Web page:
Biosecurity planning provides a mechanism for the honey bee industry, government and other relevant stakeholders to assess current biosecurity practices and future biosecurity needs. Planning identifies procedures that can be put in place to reduce the chance of pests reaching our borders or minimise the impact if a pest incursion occurs.
A number of resources and programs have been undertaken to prepare the honey bee industry for a biosecurity emergency. They include preparation of an industry biosecurity plan, identification high priority exotic pests of the industry, biosecurity manuals for beekeepers, surveillance programs, funding for pest emergencies, and other initiatives.
The Australian Honey Bee Industry Biosecurity Code of Practice (the Code) has been developed in consultation with beekeepers and governments to provide a framework for Australian beekeepers to use best-practice biosecurity measures.
The Code has been developed to incorporate fundamental biosecurity principles into the practices of all Australian beekeepers.
Some sections of the Code are already mandatory under existing state and territory legislations. Some parts of the Code apply to all beekeepers; others apply only to beekeepers with 50 or more hives.
The Industry Biosecurity Plan for Honey Bee Industry outlines key threats to the industry, risk mitigation plans, identification and categorisation of exotic pests and contingency plans. It provides a mechanism for industry, governments, and stakeholders to better prepare for, and respond to, incursions of exotic plant pests that could have significant impacts on the honey bee industry.
For a copy, please contact Plant Health Australia on 02 6215 7700 or email firstname.lastname@example.org
The Biosecurity Manual for Beekeepers provides information for the industry and producers about biosecurity practices and honey bee pests.
The manual is for anyone who keeps honey bees in Australia, from commercial operators, to backyard enthusiasts and people starting up their first hives.
Each and every beekeeper has a role to play in protecting honey bees from established and exotic pests. Incorporating these recommended biosecurity processes into day-to-day operations is the best way to protect individual beekeepers, regional biosecurity and the Australian honey bee industry as a whole.
The honey bee biosecurity threats brochure provides pictures and details of both exotic pests that could enter Australia, as well as important established pests in Australia that are present in specific regions.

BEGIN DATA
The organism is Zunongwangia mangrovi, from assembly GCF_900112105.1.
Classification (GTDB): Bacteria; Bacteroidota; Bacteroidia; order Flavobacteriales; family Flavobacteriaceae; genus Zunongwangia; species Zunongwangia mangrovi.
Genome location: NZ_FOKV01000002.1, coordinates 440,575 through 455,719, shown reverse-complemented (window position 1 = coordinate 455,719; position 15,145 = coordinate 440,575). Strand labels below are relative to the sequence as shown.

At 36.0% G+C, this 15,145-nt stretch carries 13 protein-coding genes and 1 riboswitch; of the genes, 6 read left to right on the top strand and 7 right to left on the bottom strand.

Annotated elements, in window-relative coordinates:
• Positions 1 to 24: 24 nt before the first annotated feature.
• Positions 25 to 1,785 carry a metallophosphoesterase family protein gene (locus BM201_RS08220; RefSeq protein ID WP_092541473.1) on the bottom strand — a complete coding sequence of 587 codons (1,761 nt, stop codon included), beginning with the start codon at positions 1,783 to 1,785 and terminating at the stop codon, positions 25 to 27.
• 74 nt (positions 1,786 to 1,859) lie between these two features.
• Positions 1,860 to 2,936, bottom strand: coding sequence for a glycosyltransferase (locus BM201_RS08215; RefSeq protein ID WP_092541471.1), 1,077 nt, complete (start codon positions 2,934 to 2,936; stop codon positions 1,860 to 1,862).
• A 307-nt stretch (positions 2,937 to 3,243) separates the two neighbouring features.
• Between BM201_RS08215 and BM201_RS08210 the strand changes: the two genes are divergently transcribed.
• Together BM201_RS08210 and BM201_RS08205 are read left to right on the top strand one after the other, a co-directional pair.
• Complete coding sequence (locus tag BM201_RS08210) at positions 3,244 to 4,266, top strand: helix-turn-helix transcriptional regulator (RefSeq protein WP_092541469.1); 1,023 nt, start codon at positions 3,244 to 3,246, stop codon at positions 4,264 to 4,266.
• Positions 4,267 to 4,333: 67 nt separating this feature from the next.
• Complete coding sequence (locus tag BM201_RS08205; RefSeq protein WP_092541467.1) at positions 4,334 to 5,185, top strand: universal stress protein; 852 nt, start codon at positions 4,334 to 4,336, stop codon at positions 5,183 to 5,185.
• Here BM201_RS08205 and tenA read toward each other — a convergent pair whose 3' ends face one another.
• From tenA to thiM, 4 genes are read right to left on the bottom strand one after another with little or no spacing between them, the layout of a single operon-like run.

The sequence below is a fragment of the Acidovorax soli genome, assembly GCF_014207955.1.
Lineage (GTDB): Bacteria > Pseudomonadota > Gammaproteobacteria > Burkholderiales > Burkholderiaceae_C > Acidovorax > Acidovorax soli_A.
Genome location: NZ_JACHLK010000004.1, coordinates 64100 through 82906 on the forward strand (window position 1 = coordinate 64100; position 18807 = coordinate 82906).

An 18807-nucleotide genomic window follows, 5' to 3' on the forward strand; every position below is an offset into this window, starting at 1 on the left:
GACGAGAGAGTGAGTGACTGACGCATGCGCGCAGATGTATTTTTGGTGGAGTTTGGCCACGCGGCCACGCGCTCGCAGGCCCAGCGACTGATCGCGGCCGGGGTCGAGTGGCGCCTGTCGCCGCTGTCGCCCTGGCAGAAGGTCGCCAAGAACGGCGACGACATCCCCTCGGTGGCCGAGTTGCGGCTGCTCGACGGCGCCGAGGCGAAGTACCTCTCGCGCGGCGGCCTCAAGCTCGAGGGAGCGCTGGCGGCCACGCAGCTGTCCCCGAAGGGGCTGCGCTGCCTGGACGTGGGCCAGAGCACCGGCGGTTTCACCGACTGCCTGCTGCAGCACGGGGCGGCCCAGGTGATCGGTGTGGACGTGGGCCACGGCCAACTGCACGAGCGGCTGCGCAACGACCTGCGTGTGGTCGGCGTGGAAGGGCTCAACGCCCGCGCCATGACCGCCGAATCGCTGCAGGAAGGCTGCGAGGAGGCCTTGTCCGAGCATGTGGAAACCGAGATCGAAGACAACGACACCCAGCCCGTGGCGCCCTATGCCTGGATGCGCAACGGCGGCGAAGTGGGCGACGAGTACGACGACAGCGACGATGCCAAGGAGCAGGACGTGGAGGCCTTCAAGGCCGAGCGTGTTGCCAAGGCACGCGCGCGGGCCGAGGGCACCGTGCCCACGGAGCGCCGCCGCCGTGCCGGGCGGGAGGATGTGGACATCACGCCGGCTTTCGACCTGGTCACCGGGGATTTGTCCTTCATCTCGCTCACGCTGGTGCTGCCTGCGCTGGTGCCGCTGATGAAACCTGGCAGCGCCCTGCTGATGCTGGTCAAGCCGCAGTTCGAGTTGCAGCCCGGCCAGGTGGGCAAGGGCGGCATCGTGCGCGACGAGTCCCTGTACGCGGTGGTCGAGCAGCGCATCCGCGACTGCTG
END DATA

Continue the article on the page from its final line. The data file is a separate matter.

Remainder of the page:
Recognising new pests early will help protect the productivity of the honey bee industry and those industries dependent on pollination. The pamphlet explains what you can do to help safeguard Australia’s food security and honey bee industries through early reporting.
The honey bee biosecurity training module contains information that is present in the biosecurity manual in an online format and questionnaire. Its aim is to maximise the early detection of exotic bee pests (specifically Varroa mites), and minimise the spread of potential pest incursions though improved understanding of the importance of biosecurity, best management practices and basic awareness of key pest threats.
For more information about BOLT, or to complete the honey bee biosecurity module click here.
The Emergency Plant Pest Response Deed (EPPRD) is a formal, legally binding agreement between the Australian Government, state and territory governments, plant industry signatories and Plant Health Australia. As a signatory to the EPPRD, the Australian Honey Bee Industry Council (AHBIC) has a seat at the decision making table and also contributes to funding if an approved response plan is implemented to eradicate an emergency plant pest.
Under this agreement the Australian honey bee industry has a responsibility to report suspect pests. The earlier a new pest is detected, the greater the chance an eradication response will be mounted and the more likely it will be successful.
More information about the EPPRD
Under the EPPRD, beekeepers may qualify for owner reimbursement costs (ORCs) for direct costs incurred as a result of the implementation of an approved response plan. Reimbursement may apply to direct beekeeper losses such as the destruction of the honey bee colony, hive parts and/or honey stocks. They may also cover the replacement of hive material and additional chemical treatments.
Calculation of reimbursements is prescribed in the EPPRD, including the different formulae used to accommodate the wide range of crops grown by industry signatories. Honey bee payments are calculated using the ‘Bees, hives, honey and associated products’ formula. To ensure that these calculations are accurate, beekeepers should keep records of key information. It is important to remember that payments only apply to approved response plans aimed at eradication, which are more likely to be developed following early reporting.
More information about record keeping and owner reimbursements costs.
The National Bee Pest Surveillance Program is an early warning system to detect new incursions of exotic bee pests and pest bees. The program involves a range of surveillance methods conducted at locations considered to be of most likely entry of bee pests and pest bees throughout Australia.
More about the program